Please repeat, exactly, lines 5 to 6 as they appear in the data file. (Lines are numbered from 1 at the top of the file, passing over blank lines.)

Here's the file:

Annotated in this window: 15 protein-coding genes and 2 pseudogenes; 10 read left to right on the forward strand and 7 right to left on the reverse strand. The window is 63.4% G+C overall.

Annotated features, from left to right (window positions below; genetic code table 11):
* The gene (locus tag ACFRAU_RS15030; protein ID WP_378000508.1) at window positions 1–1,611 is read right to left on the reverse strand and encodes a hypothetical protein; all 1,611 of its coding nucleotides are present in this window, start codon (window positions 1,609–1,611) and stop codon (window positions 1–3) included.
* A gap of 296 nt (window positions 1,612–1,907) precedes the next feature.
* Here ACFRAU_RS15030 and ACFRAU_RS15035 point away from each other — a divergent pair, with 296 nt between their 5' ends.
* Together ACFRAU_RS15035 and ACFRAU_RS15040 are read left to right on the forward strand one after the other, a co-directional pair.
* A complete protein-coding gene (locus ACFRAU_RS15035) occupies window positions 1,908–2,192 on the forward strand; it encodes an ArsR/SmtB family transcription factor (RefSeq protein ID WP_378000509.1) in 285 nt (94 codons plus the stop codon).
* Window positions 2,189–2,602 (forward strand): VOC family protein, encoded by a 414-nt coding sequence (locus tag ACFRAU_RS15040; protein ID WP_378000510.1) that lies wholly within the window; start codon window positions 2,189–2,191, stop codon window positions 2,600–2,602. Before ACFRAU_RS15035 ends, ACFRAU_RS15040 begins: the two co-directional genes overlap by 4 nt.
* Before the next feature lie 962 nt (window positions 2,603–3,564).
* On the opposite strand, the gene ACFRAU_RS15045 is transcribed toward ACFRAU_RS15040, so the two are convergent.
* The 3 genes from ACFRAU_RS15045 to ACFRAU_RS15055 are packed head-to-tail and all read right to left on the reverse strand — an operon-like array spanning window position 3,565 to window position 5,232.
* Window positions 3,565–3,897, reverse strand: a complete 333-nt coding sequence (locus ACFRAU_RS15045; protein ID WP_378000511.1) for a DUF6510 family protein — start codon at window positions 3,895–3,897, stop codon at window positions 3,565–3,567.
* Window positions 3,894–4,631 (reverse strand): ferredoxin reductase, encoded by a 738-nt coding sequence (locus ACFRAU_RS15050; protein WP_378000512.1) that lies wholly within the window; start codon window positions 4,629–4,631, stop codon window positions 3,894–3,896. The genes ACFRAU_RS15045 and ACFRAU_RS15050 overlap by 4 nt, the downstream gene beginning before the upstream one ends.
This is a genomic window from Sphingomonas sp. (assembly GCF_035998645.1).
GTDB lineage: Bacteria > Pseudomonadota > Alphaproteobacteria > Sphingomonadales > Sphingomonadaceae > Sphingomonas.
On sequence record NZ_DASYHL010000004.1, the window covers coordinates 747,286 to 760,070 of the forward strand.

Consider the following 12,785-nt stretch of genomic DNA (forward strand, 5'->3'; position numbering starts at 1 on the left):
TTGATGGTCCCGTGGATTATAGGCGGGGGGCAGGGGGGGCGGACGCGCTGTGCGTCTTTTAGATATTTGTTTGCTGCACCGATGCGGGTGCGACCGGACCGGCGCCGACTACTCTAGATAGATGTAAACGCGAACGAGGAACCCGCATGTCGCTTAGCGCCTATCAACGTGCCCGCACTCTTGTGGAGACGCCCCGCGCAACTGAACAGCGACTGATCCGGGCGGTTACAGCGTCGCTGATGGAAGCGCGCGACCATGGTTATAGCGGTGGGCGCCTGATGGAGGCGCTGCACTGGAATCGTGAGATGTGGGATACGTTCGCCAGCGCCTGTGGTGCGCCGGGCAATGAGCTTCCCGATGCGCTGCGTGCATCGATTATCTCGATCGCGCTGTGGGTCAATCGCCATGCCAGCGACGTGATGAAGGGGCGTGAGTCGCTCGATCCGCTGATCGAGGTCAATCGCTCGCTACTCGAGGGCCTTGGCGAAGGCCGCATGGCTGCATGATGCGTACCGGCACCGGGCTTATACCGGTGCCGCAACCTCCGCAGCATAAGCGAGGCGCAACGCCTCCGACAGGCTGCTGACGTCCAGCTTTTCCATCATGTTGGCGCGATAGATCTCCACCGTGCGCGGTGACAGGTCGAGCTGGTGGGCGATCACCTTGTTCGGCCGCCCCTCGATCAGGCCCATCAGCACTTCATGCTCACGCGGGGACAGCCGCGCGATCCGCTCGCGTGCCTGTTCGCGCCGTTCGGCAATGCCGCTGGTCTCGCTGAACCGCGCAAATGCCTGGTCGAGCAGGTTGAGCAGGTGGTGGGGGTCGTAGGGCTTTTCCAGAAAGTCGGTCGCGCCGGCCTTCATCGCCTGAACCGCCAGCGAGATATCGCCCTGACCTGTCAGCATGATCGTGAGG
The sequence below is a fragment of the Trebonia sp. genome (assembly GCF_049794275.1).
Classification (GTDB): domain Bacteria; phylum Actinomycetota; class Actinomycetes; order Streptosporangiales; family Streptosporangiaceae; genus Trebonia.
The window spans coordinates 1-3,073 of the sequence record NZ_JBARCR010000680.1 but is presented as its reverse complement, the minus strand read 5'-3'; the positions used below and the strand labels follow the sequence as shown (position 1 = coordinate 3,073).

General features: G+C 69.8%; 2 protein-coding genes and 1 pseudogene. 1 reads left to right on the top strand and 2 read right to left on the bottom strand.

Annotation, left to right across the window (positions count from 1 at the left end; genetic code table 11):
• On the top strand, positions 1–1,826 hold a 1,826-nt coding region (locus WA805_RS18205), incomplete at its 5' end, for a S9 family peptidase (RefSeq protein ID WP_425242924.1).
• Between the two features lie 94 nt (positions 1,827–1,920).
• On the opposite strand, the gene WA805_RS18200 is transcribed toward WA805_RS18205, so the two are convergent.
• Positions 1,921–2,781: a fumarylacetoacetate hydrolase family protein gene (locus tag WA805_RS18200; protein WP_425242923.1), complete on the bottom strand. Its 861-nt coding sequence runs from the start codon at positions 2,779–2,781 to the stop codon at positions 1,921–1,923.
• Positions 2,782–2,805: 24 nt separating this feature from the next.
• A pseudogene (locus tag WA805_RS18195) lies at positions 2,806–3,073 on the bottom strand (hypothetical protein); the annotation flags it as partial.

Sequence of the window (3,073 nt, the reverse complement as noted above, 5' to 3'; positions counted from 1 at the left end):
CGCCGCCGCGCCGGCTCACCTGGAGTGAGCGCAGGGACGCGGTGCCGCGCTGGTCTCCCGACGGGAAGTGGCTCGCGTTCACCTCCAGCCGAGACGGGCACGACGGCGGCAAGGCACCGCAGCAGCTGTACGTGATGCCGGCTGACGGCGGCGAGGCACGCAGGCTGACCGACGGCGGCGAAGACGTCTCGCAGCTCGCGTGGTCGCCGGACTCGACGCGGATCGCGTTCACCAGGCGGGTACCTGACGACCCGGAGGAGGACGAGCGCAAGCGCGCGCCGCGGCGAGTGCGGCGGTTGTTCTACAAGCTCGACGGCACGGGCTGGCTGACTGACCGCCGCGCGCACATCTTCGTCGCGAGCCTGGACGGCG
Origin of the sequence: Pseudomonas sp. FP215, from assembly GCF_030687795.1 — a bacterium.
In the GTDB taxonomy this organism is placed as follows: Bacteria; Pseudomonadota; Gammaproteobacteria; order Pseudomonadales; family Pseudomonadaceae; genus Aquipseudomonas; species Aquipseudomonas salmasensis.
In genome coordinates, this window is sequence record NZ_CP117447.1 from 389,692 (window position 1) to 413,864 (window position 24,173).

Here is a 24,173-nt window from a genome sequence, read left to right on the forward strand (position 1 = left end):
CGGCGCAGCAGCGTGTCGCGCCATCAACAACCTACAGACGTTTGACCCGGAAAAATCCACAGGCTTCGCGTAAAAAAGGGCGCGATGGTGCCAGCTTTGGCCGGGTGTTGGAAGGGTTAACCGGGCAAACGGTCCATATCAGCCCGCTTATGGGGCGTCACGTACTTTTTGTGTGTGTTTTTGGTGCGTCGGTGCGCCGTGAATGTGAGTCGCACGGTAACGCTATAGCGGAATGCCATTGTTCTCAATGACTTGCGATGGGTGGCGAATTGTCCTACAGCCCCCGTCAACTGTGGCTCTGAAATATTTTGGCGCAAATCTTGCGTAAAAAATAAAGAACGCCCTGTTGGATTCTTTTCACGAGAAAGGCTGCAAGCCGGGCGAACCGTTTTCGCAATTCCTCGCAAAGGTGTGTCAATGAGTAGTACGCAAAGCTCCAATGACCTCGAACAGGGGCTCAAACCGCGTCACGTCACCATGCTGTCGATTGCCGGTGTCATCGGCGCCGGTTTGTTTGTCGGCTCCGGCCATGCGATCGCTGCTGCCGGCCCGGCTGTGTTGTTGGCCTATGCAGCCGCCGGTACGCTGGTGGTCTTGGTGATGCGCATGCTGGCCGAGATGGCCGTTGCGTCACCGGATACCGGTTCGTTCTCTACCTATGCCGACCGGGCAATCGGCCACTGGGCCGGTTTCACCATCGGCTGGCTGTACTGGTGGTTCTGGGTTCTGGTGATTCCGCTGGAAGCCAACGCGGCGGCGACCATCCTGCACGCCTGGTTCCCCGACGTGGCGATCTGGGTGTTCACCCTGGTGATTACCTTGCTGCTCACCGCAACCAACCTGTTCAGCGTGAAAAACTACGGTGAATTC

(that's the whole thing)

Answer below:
* Here ACFRAU_RS15030 and ACFRAU_RS15035 point away from each other — a divergent pair, with 296 nt between their 5' ends.
* Together ACFRAU_RS15035 and ACFRAU_RS15040 are read left to right on the forward strand one after the other, a co-directional pair.